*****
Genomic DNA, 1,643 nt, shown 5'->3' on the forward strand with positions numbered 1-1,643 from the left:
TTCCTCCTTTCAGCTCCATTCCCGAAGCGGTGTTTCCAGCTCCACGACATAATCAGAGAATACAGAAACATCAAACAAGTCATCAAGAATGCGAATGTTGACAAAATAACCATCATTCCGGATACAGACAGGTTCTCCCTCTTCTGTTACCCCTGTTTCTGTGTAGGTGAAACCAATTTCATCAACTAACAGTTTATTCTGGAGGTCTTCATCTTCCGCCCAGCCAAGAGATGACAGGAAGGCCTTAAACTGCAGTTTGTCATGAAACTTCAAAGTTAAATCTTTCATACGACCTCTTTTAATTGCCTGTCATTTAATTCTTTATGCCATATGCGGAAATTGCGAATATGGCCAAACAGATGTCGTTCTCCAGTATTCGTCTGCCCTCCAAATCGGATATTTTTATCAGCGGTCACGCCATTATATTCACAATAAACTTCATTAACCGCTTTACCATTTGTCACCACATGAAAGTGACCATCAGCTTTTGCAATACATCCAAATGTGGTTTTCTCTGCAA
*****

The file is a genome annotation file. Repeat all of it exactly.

Genomic DNA, 1,643 nt, shown 5'->3' on the forward strand with positions numbered 1-1,643 from the left:
TTCCTCCTTTCAGCTCCATTCCCGAAGCGGTGTTTCCAGCTCCACGACATAATCAGAGAATACAGAAACATCAAACAAGTCATCAAGAATGCGAATGTTGACAAAATAACCATCATTCCGGATACAGACAGGTTCTCCCTCTTCTGTTACCCCTGTTTCTGTGTAGGTGAAACCAATTTCATCAACTAACAGTTTATTCTGGAGGTCTTCATCTTCCGCCCAGCCAAGAGATGACAGGAAGGCCTTAAACTGCAGTTTGTCATGAAACTTCAAAGTTAAATCTTTCATACGACCTCTTTTAATTGCCTGTCATTTAATTCTTTATGCCATATGCGGAAATTGCGAATATGGCCAAACAGATGTCGTTCTCCAGTATTCGTCTGCCCTCCAAATCGGATATTTTTATCAGCGGTCACGCCATTATATTCACAATAAACTTCATTAACCGCTTTACCATTTGTCACCACATGAAAGTGACCATCAGCTTTTGCAATACATCCAAATGTGGTTTTCTCTGCAA